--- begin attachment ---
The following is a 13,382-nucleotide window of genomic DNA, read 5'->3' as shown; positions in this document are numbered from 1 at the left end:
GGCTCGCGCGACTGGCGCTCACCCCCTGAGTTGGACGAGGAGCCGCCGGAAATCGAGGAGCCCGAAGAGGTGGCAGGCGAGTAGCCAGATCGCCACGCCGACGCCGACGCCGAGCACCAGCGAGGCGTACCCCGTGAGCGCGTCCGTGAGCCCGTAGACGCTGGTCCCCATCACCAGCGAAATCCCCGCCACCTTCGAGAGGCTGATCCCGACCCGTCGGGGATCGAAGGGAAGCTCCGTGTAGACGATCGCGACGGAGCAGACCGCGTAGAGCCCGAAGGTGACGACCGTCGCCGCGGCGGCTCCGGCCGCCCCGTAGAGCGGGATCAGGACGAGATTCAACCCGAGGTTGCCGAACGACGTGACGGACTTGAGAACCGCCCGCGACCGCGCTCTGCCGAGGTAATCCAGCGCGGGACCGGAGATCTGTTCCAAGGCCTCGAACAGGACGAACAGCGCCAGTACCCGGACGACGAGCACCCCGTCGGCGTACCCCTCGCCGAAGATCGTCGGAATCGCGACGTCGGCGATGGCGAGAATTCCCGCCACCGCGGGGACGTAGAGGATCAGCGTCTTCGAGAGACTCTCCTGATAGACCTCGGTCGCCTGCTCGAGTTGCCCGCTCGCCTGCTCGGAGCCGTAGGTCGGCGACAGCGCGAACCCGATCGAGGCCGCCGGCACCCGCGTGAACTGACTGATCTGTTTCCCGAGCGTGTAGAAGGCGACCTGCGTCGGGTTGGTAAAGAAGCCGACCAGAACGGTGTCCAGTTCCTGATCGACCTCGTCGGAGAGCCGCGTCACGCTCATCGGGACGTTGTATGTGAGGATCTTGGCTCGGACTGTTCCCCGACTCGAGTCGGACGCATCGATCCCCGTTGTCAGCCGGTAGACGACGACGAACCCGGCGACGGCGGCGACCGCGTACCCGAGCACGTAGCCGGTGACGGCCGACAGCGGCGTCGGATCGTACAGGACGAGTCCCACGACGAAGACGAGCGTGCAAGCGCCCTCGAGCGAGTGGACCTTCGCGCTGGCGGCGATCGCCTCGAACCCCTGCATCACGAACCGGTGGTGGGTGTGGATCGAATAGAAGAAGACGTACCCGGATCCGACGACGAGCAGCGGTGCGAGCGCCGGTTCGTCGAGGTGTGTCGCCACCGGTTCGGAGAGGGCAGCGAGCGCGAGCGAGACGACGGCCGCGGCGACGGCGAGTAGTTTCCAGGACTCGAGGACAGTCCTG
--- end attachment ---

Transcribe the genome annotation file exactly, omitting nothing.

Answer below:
The following is a 13,382-nucleotide window of genomic DNA, read 5'->3' as shown; positions in this document are numbered from 1 at the left end:
GGCTCGCGCGACTGGCGCTCACCCCCTGAGTTGGACGAGGAGCCGCCGGAAATCGAGGAGCCCGAAGAGGTGGCAGGCGAGTAGCCAGATCGCCACGCCGACGCCGACGCCGAGCACCAGCGAGGCGTACCCCGTGAGCGCGTCCGTGAGCCCGTAGACGCTGGTCCCCATCACCAGCGAAATCCCCGCCACCTTCGAGAGGCTGATCCCGACCCGTCGGGGATCGAAGGGAAGCTCCGTGTAGACGATCGCGACGGAGCAGACCGCGTAGAGCCCGAAGGTGACGACCGTCGCCGCGGCGGCTCCGGCCGCCCCGTAGAGCGGGATCAGGACGAGATTCAACCCGAGGTTGCCGAACGACGTGACGGACTTGAGAACCGCCCGCGACCGCGCTCTGCCGAGGTAATCCAGCGCGGGACCGGAGATCTGTTCCAAGGCCTCGAACAGGACGAACAGCGCCAGTACCCGGACGACGAGCACCCCGTCGGCGTACCCCTCGCCGAAGATCGTCGGAATCGCGACGTCGGCGATGGCGAGAATTCCCGCCACCGCGGGGACGTAGAGGATCAGCGTCTTCGAGAGACTCTCCTGATAGACCTCGGTCGCCTGCTCGAGTTGCCCGCTCGCCTGCTCGGAGCCGTAGGTCGGCGACAGCGCGAACCCGATCGAGGCCGCCGGCACCCGCGTGAACTGACTGATCTGTTTCCCGAGCGTGTAGAAGGCGACCTGCGTCGGGTTGGTAAAGAAGCCGACCAGAACGGTGTCCAGTTCCTGATCGACCTCGTCGGAGAGCCGCGTCACGCTCATCGGGACGTTGTATGTGAGGATCTTGGCTCGGACTGTTCCCCGACTCGAGTCGGACGCATCGATCCCCGTTGTCAGCCGGTAGACGACGACGAACCCGGCGACGGCGGCGACCGCGTACCCGAGCACGTAGCCGGTGACGGCCGACAGCGGCGTCGGATCGTACAGGACGAGTCCCACGACGAAGACGAGCGTGCAAGCGCCCTCGAGCGAGTGGACCTTCGCGCTGGCGGCGATCGCCTCGAACCCCTGCATCACGAACCGGTGGTGGGTGTGGATCGAATAGAAGAAGACGTACCCGGATCCGACGACGAGCAGCGGTGCGAGCGCCGGTTCGTCGAGGTGTGTCGCCACCGGTTCGGAGAGGGCAGCGAGCGCGAGCGAGACGACGGCCGCGGCGACGGCGAGTAGTTTCCAGGACTCGAGGACAGTCCTG